The Ohio State University Wexner Medical Center is one step closer to making history in Powell.

The city's planning and zoning commission Aug. 8 voted 5-1 to approve the preliminary development plan for an ambulatory-care center on about 30 acres at 3315 Royal Belfast Road, at the northeast corner of Home Road and Sawmill Parkway, across from Liberty High School.

The site is in the process of being annexed into the city from Liberty Township.

The project includes two phases, the first of which will be the construction of a 150,000-square-foot, 5-story ambulatory-care center and a 2-story building with another 56,000 square feet of space.

Plans call for a 1,500-space parking lot and access off Sawmill Parkway.

In addition to the ambulatory-care center, the first phase would house specialty care, diagnostic services such as MRIs and X-rays, and offices for primary-care physicians, internists and mental-health professionals.

A second phase would add 216,000 square feet of space and could include a "micro-hospital."

The university hopes to have the final development plan and annexation approved by November, said Aaron Underhill, an attorney representing Ohio State. No timetable for construction has been announced.

Ohio State anticipates the site will employ 500 people and have an annual payroll of $50 million.

If approved, this would be the largest project in the city's history and its largest employer. The 5-story care center also would be the tallest building in Powell.

Commission member Shawn Boysko voted against the plan because officials provided few details on what the buildings will look like.

"There's really nothing about the building. I'm not sure how we review a preliminary plan without any building information," Boysko said. "I feel like I don't have enough information. I respect and appreciate what OSU has done in the past and what they will do here, but without seeing it, it leaves a lot to the imagination."

The university is working on a similar project at Hamilton Road and state Route 161 in Columbus.

Officials said its design would be used as the basis for the Powell location and the university expects to have more detailed architectural plans in four to six weeks.

"It's evolving. We have a very complicated architectural design process at the university; there's a lot of points of input," said Keith Myers, vice president of planning and real estate for Ohio State. "We're not going to bring the exact building here, but it's the model that we need to get through. The building will be a fairly contemporary building. It's important for us to have a lot of glass in the building -- daylight is important in health care and we're going to be working to try and maximize that as much as we can."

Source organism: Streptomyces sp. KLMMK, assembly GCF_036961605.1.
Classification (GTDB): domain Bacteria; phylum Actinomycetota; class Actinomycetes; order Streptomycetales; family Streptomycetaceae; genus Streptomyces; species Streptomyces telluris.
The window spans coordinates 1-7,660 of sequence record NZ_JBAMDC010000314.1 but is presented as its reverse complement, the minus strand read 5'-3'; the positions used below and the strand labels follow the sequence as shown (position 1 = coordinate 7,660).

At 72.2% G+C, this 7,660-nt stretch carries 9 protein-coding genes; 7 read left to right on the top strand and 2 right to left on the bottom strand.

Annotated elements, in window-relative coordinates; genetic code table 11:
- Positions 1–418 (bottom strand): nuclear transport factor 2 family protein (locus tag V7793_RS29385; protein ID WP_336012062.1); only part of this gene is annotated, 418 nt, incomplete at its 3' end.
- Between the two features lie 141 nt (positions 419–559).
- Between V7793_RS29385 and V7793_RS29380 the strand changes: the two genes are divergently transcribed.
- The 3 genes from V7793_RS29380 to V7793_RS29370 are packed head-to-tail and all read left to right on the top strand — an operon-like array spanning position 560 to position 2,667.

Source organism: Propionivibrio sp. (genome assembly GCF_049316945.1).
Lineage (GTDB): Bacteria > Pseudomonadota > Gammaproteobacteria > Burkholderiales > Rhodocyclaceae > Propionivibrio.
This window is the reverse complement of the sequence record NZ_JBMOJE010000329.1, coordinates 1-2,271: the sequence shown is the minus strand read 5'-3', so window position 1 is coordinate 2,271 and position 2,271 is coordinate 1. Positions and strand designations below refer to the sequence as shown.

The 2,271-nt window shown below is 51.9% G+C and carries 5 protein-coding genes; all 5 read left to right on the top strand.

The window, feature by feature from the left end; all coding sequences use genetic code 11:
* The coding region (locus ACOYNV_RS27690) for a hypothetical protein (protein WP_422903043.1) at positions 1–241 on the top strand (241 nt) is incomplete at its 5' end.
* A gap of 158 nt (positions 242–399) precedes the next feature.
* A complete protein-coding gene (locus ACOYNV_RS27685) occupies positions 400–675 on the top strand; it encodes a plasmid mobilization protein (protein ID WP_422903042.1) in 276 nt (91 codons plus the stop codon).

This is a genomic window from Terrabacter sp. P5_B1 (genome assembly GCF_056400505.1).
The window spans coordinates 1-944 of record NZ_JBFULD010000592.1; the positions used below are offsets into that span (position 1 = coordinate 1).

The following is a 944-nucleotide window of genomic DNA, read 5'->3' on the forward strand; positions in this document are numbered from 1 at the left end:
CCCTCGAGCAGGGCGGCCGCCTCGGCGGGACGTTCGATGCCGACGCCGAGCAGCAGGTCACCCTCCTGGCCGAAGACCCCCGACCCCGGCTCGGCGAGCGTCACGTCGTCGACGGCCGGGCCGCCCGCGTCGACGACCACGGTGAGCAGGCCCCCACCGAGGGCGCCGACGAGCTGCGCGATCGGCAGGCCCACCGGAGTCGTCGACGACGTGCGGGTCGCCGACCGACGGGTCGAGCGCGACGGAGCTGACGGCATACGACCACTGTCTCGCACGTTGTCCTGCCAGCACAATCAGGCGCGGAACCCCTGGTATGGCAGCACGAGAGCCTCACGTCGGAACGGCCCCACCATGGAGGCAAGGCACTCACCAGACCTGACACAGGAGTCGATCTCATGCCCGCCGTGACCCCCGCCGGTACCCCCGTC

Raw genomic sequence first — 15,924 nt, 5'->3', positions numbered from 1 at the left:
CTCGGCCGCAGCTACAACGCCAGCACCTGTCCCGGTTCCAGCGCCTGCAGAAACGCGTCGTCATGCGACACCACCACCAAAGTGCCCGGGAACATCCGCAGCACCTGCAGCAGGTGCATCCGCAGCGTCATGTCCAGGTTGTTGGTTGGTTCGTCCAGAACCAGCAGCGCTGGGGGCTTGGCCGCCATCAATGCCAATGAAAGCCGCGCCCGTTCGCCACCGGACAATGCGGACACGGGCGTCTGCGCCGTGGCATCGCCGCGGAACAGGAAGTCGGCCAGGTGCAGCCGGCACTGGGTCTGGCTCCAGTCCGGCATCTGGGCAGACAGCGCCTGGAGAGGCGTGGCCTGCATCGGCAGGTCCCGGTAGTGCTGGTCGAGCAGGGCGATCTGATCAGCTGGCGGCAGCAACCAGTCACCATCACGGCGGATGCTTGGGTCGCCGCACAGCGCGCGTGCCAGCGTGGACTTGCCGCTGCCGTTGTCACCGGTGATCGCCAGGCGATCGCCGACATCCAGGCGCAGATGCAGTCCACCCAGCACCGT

Ohio State provided more details on other aspects of the project.

The university expects to draw patients from a 5- to 10-mile radius, said Dan Like, executive director of ambulatory services with Ohio State.

"We're really excited about our growth into the different communities in Columbus," Like said. "We recognize the need to get out into communities where our prospective patients live and work, to allow people to have services and not have to come to campus."

The hours of operation are expected to range from about 5:30 a.m. for surgical cases to as late as 9 or 10 p.m. for urgent care, Like said. Most other hours will be 8 a.m. to 5 p.m., he said.

Despite rumors, there are no plans for a helipad at the site, officials said.

Commission members urged Ohio State to continue meeting with neighbors and work to minimize concerns over light pollution, traffic and signs.

Officials from the city and county also are reviewing a traffic study to determine what road and traffic-control improvements may be required for the development.

The next planning and zoning commission meeting is scheduled for 7 p.m. Aug. 22 at the Village Green Municipal Building, 47 Hall St.

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